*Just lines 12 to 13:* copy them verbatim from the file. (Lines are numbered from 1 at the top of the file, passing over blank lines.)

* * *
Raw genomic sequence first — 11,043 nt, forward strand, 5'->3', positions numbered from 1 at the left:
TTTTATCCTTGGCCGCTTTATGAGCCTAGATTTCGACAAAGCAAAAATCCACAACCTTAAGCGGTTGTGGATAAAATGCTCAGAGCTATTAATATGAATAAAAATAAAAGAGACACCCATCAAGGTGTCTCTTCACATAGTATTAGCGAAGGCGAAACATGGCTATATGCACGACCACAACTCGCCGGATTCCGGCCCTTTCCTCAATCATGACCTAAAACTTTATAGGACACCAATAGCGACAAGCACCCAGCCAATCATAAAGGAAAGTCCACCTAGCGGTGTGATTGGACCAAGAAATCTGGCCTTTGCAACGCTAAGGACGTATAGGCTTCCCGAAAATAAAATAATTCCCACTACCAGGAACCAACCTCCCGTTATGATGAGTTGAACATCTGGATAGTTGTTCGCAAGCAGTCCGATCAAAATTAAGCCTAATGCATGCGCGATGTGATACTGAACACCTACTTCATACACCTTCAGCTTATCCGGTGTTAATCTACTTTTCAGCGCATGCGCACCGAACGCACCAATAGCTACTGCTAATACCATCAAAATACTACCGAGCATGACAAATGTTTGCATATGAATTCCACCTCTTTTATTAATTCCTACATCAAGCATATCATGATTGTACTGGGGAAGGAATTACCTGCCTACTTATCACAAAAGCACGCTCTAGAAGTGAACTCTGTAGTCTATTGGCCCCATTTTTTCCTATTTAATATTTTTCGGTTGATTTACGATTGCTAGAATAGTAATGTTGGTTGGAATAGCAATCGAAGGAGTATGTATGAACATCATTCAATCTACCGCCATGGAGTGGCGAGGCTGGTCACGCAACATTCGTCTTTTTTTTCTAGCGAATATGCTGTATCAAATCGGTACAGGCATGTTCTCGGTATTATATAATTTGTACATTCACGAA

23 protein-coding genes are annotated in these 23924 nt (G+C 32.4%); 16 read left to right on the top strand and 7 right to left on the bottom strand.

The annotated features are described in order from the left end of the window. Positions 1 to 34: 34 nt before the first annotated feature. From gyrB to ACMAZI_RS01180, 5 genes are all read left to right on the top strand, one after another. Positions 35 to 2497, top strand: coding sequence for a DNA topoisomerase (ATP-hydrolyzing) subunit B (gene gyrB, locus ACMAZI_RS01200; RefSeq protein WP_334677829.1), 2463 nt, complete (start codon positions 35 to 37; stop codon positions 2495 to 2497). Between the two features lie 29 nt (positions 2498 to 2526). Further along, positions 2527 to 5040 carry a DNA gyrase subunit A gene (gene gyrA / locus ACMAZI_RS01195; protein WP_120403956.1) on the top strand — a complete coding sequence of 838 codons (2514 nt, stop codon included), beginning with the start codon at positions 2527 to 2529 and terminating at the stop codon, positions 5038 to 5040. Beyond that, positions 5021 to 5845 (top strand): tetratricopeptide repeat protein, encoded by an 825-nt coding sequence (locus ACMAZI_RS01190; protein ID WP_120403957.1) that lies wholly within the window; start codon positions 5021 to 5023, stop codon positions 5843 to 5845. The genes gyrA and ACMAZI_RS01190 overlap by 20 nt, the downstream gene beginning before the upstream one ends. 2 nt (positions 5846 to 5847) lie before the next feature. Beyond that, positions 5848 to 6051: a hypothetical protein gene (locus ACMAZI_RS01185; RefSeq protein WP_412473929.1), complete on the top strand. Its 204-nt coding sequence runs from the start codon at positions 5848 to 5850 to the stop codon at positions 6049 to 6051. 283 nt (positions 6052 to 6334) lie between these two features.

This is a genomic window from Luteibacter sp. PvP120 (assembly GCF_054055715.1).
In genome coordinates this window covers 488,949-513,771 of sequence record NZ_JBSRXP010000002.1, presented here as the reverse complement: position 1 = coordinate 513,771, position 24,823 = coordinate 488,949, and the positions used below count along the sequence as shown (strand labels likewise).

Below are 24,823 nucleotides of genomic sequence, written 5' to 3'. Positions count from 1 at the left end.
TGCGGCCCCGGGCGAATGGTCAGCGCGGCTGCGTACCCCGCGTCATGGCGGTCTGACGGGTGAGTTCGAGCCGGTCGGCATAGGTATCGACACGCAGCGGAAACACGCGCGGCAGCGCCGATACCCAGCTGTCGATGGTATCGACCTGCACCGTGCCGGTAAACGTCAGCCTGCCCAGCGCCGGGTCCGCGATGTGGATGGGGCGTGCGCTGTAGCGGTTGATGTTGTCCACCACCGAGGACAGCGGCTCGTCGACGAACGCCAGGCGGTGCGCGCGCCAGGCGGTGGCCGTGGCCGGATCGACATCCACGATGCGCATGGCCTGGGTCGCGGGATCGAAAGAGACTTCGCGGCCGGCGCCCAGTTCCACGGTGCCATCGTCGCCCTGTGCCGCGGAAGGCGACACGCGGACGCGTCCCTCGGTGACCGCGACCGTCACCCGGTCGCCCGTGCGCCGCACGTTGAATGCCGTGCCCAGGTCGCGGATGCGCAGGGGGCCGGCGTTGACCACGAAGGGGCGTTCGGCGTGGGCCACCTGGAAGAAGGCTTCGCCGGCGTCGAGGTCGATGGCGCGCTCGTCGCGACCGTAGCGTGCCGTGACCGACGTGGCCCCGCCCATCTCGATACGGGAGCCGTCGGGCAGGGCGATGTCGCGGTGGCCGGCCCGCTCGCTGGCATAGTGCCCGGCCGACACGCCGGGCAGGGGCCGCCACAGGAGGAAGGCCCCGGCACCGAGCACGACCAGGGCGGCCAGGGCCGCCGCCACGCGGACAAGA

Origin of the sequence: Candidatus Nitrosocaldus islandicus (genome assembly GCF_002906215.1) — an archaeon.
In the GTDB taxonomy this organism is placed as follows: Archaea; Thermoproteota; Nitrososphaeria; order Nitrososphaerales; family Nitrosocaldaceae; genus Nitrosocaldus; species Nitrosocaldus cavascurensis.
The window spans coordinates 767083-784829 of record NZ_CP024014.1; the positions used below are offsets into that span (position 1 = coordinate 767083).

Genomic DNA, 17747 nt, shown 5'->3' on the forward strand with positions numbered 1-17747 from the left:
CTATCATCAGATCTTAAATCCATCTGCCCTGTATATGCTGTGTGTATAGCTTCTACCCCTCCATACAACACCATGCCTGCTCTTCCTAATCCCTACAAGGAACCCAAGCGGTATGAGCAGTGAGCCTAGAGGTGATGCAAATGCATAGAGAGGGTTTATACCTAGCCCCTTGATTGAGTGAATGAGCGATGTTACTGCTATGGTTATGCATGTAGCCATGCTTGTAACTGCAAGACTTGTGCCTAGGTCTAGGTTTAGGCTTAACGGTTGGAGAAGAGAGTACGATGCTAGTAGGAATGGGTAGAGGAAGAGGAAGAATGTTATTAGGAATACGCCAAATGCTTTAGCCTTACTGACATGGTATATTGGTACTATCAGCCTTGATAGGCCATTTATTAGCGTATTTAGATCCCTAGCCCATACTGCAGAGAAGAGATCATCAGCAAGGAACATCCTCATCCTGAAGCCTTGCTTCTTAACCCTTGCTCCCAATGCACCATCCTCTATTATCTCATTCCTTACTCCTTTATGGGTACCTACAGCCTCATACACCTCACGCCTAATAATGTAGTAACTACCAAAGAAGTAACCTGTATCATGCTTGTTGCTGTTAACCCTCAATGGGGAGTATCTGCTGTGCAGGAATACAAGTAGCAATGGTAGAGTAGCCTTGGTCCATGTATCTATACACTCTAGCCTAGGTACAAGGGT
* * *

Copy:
Genomic DNA, 17747 nt, shown 5'->3' on the forward strand with positions numbered 1-17747 from the left:
CTATCATCAGATCTTAAATCCATCTGCCCTGTATATGCTGTGTGTATAGCTTCTACCCCTCCATACAACACCATGCCTGCTCTTCCTAATCCCTACAAGGAACCCAAGCGGTATGAGCAGTGAGCCTAGAGGTGATGCAAATGCATAGAGAGGGTTTATACCTAGCCCCTTGATTGAGTGAATGAGCGATGTTACTGCTATGGTTATGCATGTAGCCATGCTTGTAACTGCAAGACTTGTGCCTAGGTCTAGGTTTAGGCTTAACGGTTGGAGAAGAGAGTACGATGCTAGTAGGAATGGGTAGAGGAAGAGGAAGAATGTTATTAGGAATACGCCAAATGCTTTAGCCTTACTGACATGGTATATTGGTACTATCAGCCTTGATAGGCCATTTATTAGCGTATTTAGATCCCTAGCCCATACTGCAGAGAAGAGATCATCAGCAAGGAACATCCTCATCCTGAAGCCTTGCTTCTTAACCCTTGCTCCCAATGCACCATCCTCTATTATCTCATTCCTTACTCCTTTATGGGTACCTACAGCCTCATACACCTCACGCCTAATAATGTAGTAACTACCAAAGAAGTAACCTGTATCATGCTTGTTGCTGTTAACCCTCAATGGGGAGTATCTGCTGTGCAGGAATACAAGTAGCAATGGTAGAGTAGCCTTGGTCCATGTATCTATACACTCTAGCCTAGGTACAAGGGT